How to manage parents

ALISON KORN, SUN MEDIA

, Last Updated: 10:54 AM ET

"So, have you made the team yet? Can you get me tickets? Where can I stay?"

Any Olympic hopeful in heavy training, battling for selection to the 2010 Olympic team, isn't likely to have answers to those questions. That's why excited friends and family can unwittingly stress out their athlete over the logistics of going as a spectator -- never mind wanting to hang out together during the Games.

For sure, most parents of Olympic athletes have done countless things right for their kids. But still, "parent management" -- managing expectations and having a plan -- will be a key to success for Canadian athletes at the 2010 Vancouver Olympics next February.

"I've had athletes, the year before, say to me, 'Oh my God, my parents are driving me crazy talking about tickets to Torino, to Athens, and you have to tell your parents to go figure it out on their own," said sports psychologist Penny Werthner.

"From my perspective in sports psychology, with the athletes and coaches and teams I work with, we talk very specifically about parents. Are your parents going to come to the Olympics, and if they are, when do you want to see them, and when do you not want to see them?"

Werthner, a University of Ottawa assistant professor who works primarily with athletes in canoe/kayak and curling, was pleased but also concerned when she heard of a program for up to 500 immediate family members of the 2010 Canadian Olympic and Paralympic teams.

The Petro-Canada's Canadian Athlete Family Program -- with a budget of more than $3 million -- will accommodate and host two immediate family members of all participating Canadian Olympic and Paralympic athletes competing at the 2010 Winter Games in Vancouver. It includes up to four nights of accommodations, meals and event tickets.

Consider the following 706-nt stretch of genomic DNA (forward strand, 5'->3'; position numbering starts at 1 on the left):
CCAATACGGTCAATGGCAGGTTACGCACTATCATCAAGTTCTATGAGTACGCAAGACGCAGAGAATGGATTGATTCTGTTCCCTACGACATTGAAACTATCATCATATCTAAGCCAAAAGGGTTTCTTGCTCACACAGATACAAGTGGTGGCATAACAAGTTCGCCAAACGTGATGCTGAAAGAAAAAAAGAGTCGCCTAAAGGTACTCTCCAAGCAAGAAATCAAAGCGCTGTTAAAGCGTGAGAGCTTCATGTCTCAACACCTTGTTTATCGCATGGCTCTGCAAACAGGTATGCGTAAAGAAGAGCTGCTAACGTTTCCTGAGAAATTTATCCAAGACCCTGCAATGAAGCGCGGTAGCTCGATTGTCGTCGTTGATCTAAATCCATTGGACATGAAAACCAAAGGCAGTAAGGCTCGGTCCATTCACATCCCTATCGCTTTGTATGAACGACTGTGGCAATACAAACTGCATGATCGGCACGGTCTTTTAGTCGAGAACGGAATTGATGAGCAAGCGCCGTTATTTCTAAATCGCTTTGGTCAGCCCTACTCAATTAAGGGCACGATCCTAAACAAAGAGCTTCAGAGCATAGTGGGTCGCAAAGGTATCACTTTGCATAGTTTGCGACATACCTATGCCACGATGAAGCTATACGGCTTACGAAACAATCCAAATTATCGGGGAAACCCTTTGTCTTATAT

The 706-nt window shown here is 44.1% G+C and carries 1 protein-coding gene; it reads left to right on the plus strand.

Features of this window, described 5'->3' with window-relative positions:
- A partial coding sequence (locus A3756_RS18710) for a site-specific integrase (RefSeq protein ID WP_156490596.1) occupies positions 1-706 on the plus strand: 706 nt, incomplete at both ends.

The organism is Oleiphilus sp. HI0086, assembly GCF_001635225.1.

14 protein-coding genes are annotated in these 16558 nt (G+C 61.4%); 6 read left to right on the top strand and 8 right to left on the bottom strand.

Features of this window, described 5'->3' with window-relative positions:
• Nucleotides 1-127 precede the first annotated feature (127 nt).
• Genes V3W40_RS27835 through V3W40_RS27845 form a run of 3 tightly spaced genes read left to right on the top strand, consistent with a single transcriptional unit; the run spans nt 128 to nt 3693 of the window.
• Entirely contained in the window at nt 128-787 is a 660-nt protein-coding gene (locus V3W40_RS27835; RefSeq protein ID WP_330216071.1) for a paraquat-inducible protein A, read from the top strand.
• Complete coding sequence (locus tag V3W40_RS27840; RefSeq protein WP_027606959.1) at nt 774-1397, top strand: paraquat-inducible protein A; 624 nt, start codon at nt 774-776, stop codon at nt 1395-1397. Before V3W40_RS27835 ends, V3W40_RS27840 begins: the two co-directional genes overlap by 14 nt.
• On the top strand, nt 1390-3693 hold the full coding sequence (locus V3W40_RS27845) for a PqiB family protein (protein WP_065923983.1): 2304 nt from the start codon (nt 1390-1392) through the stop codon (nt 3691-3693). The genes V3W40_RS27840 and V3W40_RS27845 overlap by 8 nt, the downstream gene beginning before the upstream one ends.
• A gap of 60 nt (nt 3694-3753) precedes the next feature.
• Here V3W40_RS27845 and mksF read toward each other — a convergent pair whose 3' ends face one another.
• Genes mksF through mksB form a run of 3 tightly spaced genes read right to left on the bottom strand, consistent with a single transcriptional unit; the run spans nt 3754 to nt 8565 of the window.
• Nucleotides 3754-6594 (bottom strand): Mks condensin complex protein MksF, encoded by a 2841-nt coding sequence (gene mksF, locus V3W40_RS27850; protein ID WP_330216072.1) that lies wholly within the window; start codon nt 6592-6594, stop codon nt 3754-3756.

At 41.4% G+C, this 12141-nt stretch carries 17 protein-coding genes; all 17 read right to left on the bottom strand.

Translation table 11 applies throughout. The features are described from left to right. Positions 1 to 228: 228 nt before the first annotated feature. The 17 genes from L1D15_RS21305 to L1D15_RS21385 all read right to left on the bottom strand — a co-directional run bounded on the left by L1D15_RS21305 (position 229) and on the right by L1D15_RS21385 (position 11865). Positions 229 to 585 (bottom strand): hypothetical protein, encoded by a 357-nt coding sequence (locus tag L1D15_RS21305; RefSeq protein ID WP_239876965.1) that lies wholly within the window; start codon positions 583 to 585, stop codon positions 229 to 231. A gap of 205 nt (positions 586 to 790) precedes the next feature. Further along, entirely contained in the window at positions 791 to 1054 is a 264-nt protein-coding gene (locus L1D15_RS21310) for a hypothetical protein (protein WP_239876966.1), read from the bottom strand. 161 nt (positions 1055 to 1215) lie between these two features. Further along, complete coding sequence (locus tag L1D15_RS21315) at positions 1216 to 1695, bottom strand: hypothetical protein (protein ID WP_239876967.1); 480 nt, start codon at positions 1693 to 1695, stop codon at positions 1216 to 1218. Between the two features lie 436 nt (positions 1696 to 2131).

"I think it's a great program," said Werthner. "Your parents support you for so many years, and some of them can't afford to go. But I have concerns with parents also being a distraction. They need to ensure they're educating the parents about what to expect."

Some teams have ironclad schedules for team dinners and meetings, and designated times for athletes to socialize with family. Individual sports allow for more flexibility. The optimal model will, of course, be different for everybody.

For 2010 bobsleigh hopeful Heather Moyse, her family is ideal. The tight-knit family from P.E.I. has planned its trip to the Vancouver Olympics independently of her, looking at it as a holiday. If they get to see Moyse race down the Whistler track, that's a bonus. She won't know until Jan. 17 if she makes the team.

"They've been pretty phenomenal at keeping that pressure away from me," said Moyse, a brakeman. "It does come down to a bit of vocabulary and how they speak about the Games. For my family to be proud of me, it has nothing to do with sport."

At the 2006 Turin Olympics, Moyse and Helen Upperton raced to a fourth-place finish by 5/100ths of a second. Moyse had taken up the sport just months before, leveraging her national team rugby experience to produce record-breaking push starts.

Her family organized their trip to Italy independently from her and even attended other events.

The fact that Canadian team parents will be able to navigate Vancouver easier than a foreign country is comforting. But it could also make it easier for them to get in the way. Werthner finds it's best to frame the "managing parents" conversation in a performance perspective.

"There's no parent that doesn't want their child to do well, heaven forbid," Werthner said. "So when you put it in that framework, they're more than eager to do the best thing."

ALISON_KORN@HOTMAIL.COM


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